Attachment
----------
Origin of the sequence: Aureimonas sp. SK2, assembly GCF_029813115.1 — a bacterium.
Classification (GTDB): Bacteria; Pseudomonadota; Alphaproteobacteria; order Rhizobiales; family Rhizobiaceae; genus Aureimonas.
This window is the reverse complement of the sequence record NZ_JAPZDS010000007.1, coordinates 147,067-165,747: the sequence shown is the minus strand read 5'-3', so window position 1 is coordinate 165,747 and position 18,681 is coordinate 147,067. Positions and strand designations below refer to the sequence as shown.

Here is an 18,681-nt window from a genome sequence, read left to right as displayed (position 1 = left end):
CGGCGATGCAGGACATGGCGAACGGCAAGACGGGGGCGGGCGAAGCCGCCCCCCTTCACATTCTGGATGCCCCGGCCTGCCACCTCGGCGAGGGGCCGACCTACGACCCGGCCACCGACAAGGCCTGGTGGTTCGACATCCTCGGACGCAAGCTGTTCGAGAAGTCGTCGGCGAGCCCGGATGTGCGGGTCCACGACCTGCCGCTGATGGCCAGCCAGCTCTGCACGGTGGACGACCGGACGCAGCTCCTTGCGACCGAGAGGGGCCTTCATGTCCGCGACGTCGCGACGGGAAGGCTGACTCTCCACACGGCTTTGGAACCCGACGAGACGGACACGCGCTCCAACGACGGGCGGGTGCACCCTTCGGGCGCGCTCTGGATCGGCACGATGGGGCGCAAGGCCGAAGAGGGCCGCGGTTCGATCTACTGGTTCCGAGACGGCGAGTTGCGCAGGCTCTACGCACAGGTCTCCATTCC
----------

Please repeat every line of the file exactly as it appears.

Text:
Origin of the sequence: Aureimonas sp. SK2, assembly GCF_029813115.1 — a bacterium.
Classification (GTDB): Bacteria; Pseudomonadota; Alphaproteobacteria; order Rhizobiales; family Rhizobiaceae; genus Aureimonas.
This window is the reverse complement of the sequence record NZ_JAPZDS010000007.1, coordinates 147,067-165,747: the sequence shown is the minus strand read 5'-3', so window position 1 is coordinate 165,747 and position 18,681 is coordinate 147,067. Positions and strand designations below refer to the sequence as shown.

Here is an 18,681-nt window from a genome sequence, read left to right as displayed (position 1 = left end):
CGGCGATGCAGGACATGGCGAACGGCAAGACGGGGGCGGGCGAAGCCGCCCCCCTTCACATTCTGGATGCCCCGGCCTGCCACCTCGGCGAGGGGCCGACCTACGACCCGGCCACCGACAAGGCCTGGTGGTTCGACATCCTCGGACGCAAGCTGTTCGAGAAGTCGTCGGCGAGCCCGGATGTGCGGGTCCACGACCTGCCGCTGATGGCCAGCCAGCTCTGCACGGTGGACGACCGGACGCAGCTCCTTGCGACCGAGAGGGGCCTTCATGTCCGCGACGTCGCGACGGGAAGGCTGACTCTCCACACGGCTTTGGAACCCGACGAGACGGACACGCGCTCCAACGACGGGCGGGTGCACCCTTCGGGCGCGCTCTGGATCGGCACGATGGGGCGCAAGGCCGAAGAGGGCCGCGGTTCGATCTACTGGTTCCGAGACGGCGAGTTGCGCAGGCTCTACGCACAGGTCTCCATTCC